- Lead the US-Arctic implementation of projects to mitigate the wildlife impacts from shipping traffic, and related noise, oil spills, collisions, growing Arctic infrastructure and emerging issues.
- Contribute to implementation of protected areas, including through WWF’s ArcNet program and WWF’s global Arctic “Blue Corridors” project to protect critical marine mammal migration routes.
- Develop a plan for implementing scientific research to answer key questions throughout the ecoregion, including a budget, timeline, key partners and collaborators and expected results.
- Communicate conservation priorities and results to a regional and national audience through conferences, meetings and as a member of regional technical committees.
- Develop monitoring programs to measure progress toward goals set forth in Arctic and program strategies, incorporating the latest science in their design.
- Work with WWF-Russia, WWF-Canada, and the WWF Global Arctic Program to develop collaborative projects and promote information sharing between the programs.
- In coordination with the Director of Conservation Programs and the Managing Director, develop proposals and assist in outreach to prospective funders.
- Perform other duties as assigned.
The successful candidate will demonstrate the following:
- Graduate degree in Marine Biology, Conservation Biology, Zoology, Ecology, or Wildlife Management, and 5-8 years of experience in field research, monitoring, management or conservation of biodiversity.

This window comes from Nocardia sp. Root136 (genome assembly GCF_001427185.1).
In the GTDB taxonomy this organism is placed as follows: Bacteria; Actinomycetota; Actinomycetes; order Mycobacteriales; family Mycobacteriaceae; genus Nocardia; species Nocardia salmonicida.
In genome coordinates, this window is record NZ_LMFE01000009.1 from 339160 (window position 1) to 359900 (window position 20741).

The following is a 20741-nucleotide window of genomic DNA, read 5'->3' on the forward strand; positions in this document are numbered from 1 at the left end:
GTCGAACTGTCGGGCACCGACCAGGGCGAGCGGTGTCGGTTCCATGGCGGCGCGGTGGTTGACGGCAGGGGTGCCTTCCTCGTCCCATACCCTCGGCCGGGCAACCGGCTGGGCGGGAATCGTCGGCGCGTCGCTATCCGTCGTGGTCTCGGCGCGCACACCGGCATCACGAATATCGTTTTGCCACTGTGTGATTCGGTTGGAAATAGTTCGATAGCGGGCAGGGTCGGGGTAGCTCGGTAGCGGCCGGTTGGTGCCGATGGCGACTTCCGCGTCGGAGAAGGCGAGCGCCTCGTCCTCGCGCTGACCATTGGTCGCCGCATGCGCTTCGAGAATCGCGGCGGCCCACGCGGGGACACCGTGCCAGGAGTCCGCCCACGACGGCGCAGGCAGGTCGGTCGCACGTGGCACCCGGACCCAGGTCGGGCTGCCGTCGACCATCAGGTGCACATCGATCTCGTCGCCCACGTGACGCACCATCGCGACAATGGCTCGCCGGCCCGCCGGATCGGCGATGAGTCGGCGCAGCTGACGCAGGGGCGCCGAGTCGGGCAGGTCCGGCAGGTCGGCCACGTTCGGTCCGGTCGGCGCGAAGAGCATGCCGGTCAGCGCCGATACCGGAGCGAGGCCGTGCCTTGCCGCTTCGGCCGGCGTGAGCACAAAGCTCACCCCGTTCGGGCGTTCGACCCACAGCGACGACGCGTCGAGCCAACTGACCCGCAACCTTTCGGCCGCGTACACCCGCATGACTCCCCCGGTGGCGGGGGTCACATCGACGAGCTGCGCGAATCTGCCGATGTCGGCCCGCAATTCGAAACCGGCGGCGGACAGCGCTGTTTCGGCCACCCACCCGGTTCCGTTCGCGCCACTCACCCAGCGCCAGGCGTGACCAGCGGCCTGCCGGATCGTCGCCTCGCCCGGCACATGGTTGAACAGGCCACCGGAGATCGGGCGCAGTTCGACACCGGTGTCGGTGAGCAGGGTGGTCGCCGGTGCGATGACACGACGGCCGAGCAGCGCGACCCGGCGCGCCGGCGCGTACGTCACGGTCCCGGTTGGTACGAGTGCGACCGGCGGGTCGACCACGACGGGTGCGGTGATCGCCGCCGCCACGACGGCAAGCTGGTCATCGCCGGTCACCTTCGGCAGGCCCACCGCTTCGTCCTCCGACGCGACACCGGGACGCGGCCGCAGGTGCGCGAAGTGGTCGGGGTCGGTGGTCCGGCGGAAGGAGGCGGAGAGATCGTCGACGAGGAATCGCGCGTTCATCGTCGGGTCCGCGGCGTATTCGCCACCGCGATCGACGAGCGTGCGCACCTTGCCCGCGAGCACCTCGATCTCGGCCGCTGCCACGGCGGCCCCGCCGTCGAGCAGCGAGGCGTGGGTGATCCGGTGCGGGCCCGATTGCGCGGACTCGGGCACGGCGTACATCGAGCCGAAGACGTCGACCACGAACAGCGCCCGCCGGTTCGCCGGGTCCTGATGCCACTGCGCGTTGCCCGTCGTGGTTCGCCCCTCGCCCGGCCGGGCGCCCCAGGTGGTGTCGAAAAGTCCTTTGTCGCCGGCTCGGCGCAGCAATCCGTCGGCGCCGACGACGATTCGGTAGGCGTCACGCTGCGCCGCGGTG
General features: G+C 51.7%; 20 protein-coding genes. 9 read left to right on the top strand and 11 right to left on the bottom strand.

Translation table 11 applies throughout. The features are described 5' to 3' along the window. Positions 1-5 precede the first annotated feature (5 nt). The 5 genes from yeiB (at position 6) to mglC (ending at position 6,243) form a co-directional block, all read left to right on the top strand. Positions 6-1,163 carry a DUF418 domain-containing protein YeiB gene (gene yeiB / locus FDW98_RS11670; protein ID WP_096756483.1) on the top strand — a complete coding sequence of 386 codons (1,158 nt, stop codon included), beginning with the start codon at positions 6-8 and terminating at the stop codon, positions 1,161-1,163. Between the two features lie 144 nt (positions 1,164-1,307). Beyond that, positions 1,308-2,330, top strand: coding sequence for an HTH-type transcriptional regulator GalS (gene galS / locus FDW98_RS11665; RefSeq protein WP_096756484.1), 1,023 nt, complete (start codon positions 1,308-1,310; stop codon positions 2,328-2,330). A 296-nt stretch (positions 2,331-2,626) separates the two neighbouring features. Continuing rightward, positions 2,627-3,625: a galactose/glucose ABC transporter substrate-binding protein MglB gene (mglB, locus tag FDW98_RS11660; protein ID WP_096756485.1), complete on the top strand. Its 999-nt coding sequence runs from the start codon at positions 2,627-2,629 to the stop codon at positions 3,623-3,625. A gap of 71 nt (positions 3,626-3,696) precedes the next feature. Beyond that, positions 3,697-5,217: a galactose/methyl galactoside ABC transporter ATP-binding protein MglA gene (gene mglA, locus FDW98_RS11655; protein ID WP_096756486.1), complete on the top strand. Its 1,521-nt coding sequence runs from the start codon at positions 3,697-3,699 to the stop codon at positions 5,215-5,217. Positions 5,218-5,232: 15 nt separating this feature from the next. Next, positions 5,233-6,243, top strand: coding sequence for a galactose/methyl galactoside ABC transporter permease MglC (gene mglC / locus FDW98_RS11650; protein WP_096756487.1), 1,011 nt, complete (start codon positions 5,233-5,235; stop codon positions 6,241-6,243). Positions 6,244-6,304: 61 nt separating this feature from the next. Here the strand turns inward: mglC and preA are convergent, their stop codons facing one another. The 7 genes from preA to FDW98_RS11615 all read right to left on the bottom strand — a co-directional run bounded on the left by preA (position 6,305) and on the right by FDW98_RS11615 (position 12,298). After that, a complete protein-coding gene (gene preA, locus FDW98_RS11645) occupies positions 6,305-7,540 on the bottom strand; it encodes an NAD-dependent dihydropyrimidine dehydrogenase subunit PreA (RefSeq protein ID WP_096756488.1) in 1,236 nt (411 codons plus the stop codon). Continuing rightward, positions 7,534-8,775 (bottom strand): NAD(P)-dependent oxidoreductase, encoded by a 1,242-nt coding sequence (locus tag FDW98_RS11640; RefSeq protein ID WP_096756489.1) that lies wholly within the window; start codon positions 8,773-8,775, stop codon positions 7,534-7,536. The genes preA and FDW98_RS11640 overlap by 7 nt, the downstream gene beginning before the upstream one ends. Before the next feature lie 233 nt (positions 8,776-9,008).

- Knowledge of key issues in Arctic species conservation and marine eco-regions is required.
- Position requires travel of up to 40%
- Professional experience in marine biology, ecology, natural resource management and conservation biology
- Record of professional publications
- Experience working with Alaska Native communities
- Ability to think strategically and to incorporate input from a variety of stakeholders, collaborators and fellow staff members
- Proactive, self-motivated person who works well within a team but demonstrated ability to work autonomously
- Excellent organizational and project management skills
- Demonstrated success managing external consultants/contractors
- Excellent communication skills, both one-on-one and in a group setting
- Experience writing compelling funding proposals and delivering engaging presentations
- Ability to take initiative and facilitate the work of others
- Willingness to travel as necessary
Compensation and Location
Compensation is competitive and commensurate with experience. This position will be based Alaska. Post COVID-19 restrictions, some domestic and international travel will be required for the role.
CEA Recruiting is assisting WWF with this search. To be considered for this position, interested candidates should click the link below to submit a resume, cover letter, and salary requirements through CEA’s job portal.
Please direct all inquiries to Tamara Evans, Senior Search Lead | email@example.com.